Thus, the issue is for customers on municipal systems or wells, and whether they need to provide additional contaminant reduction filtration beyond relatively common chlorine taste and odor reduction. In some communities, drinking water supply infrastructure may approach 100 years in age, which may be long after the expected life of the infrastructure in place. In communities with newer infrastructure, the issue might be delays in reporting, such as in 2008 when water containing the chemical Trichloroethylene (TCE), an industrial solvent that is suspected of causing cancer, was accidentally released into the water supply of nearly 5,000 Arizona American customers in Paradise Valley and Scottsdale. Imagine yourself as one of those customers, drinking a glass of water, and then turning on the news only to watch a broadcast that says your water may be contaminated with that chemical.

In rare instances, customers are not informed of possible contamination issues and only learn about them long after the fact. Such an instance was reported in Crestwood, IL, where from 1986 to 2007, the Illinois EPA believes Crestwood was using water from its contaminated groundwater well to supplement its Lake Michigan source water, without informing the Illinois EPA or its water customers. The contaminants in this case were dry-cleaning solvents: perchloroethylene (PCE), a solvent linked to cancer, liver damage and neurological problems, and vinyl chloride, a known human carcinogen. Needless to say, such situations are thankfully rare; that it actually occurred, however, leaves cause for concern.

Customers of a municipal drinking water systems, or private well owners, might want to consider whether it makes sense to have a certified filtration system, in case they are not made aware of a Boil Water Alert in time to take action. Such a filtration system might also be certified to reduce other contaminants, such as volatile organic chemicals (VOCs), similar to TCE and PCE as noted above.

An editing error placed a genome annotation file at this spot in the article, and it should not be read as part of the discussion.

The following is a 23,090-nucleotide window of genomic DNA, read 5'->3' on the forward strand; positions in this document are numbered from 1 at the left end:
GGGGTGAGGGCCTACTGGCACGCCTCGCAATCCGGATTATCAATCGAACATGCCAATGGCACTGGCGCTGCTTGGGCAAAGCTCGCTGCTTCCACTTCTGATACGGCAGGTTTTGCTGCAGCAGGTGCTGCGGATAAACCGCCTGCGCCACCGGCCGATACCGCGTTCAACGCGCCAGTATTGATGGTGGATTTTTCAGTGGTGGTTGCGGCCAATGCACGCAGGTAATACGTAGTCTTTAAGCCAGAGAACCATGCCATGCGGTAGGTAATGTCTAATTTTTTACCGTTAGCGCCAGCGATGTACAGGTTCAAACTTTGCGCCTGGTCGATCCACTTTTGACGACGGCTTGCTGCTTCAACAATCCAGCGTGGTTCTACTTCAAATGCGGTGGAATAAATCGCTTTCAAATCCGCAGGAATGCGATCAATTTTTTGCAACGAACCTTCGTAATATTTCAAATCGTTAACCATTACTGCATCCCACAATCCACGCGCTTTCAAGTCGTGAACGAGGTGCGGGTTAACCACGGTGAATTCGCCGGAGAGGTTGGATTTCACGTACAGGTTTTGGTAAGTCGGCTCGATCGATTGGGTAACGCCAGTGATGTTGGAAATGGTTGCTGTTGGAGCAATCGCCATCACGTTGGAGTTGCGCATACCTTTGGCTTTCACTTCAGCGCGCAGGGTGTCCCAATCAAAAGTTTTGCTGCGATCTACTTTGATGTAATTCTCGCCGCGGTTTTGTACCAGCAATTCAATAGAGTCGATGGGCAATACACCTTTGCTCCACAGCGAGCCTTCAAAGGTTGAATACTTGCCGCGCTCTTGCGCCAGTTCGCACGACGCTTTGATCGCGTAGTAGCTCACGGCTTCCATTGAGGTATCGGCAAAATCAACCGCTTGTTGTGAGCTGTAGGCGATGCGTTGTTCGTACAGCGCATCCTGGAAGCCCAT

Several technologies may provide some level of filtration, including RO, hollow fiber and carbon block filtration systems. Figure 2 shows an undersink, dual-filtration system featuring a certified microbiological purifying encapsulated carbon block filter. This system has been certified by WQA to provide 99.9999-percent bacteria reduction, 99.99-percent virus reduction and 99.95-percent cyst reduction, and bears the WQA Purifier Gold Seal. Additionally, the system is certified to reduce chlorine, sediment, lead and VOCs. The system will also reduce pharmaceuticals and endocrine-disrupting chemicals.

The system’s carbon block has similar technology to other carbon block systems that have been certified by the state of California that meet US EPA/California requirements for fail-safe mechanism. The system includes a patented fail-safe shutoff mechanism ensuring no microbiologically contaminated water ever passes through the system. By comparison, hollow-fiber technology is not able to meet this shutoff requirement—if one of the fibers is broken, consumers will not know if they are receiving contaminated water.

Conclusion
Drinking water infrastructure plays a major role in community development and has been instrumental in providing safe drinking water supplies for generations of communities. As with any other type of machine, structure or man-made item, drinking water infrastructure is subject to deterioration, accidents, wear and tear, natural disasters and operator error. Customers receiving drinking water from municipal systems or using their own private well need to determine whether additional filtration or treatment at the point of entry or at the point of use is necessary. Knowing that Boil Water Alerts are issued after actual contamination (or even just the possibility of contamination) might be a strong incentive for people who would not want to ingest suspect water. Getting this message to these customers so they can make an informed decision is key, rather than waiting for the next alert that may impact their drinking water supply.

About the authors

Frank A. Brigano, Ph.D., is Vice President, Technology for KX Technologies LLC. Brigano can be reached at (203) 764-2506 or by e-mail at [email protected]

 

 

 

Thomas A. Burke is Product/Marketing Manager for KX Technologies LLC. Burke can be reached at (203) 764-2512 or by e-mail at [email protected] com.

Visit KX Technologies LLC on the Internet at www.kxtech.com, on twitter find us at ’kxtech’, and on facebook find us at KX Technologies LLC.